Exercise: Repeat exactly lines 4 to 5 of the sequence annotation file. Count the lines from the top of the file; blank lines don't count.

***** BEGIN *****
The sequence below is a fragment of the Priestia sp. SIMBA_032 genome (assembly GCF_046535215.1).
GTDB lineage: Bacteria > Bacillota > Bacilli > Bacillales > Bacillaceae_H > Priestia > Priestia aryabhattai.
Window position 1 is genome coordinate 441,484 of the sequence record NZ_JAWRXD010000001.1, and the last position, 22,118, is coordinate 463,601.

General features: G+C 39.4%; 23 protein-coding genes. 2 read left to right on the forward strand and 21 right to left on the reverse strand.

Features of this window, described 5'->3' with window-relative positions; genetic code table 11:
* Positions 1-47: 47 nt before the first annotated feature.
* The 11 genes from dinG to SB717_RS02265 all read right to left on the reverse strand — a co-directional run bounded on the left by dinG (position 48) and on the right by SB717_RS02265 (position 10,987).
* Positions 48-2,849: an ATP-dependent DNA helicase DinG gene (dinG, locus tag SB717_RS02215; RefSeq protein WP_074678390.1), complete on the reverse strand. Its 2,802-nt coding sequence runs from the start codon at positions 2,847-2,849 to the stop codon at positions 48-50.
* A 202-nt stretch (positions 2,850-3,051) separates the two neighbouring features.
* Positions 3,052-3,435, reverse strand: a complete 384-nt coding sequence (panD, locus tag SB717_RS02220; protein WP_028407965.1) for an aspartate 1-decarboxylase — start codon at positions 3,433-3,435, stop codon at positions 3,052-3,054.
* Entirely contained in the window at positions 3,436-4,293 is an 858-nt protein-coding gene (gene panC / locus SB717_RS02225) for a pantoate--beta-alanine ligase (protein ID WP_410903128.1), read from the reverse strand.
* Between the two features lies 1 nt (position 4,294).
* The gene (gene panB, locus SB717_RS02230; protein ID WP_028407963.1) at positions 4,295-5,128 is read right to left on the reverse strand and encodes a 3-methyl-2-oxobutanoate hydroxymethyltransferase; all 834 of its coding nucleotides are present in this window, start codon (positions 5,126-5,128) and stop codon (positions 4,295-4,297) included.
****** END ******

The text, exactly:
General features: G+C 39.4%; 23 protein-coding genes. 2 read left to right on the forward strand and 21 right to left on the reverse strand.

Features of this window, described 5'->3' with window-relative positions; genetic code table 11: